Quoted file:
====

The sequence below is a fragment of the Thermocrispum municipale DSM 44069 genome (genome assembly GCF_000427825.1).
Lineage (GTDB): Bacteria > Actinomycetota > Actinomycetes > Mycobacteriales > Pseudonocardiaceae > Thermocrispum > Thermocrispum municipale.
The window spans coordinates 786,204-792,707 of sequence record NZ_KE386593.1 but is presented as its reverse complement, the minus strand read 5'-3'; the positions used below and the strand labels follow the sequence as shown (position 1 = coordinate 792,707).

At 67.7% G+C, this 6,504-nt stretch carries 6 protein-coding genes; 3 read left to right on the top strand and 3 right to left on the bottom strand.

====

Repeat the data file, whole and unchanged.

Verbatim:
The sequence below is a fragment of the Thermocrispum municipale DSM 44069 genome (genome assembly GCF_000427825.1).
Lineage (GTDB): Bacteria > Actinomycetota > Actinomycetes > Mycobacteriales > Pseudonocardiaceae > Thermocrispum > Thermocrispum municipale.
The window spans coordinates 786,204-792,707 of sequence record NZ_KE386593.1 but is presented as its reverse complement, the minus strand read 5'-3'; the positions used below and the strand labels follow the sequence as shown (position 1 = coordinate 792,707).

At 67.7% G+C, this 6,504-nt stretch carries 6 protein-coding genes; 3 read left to right on the top strand and 3 right to left on the bottom strand.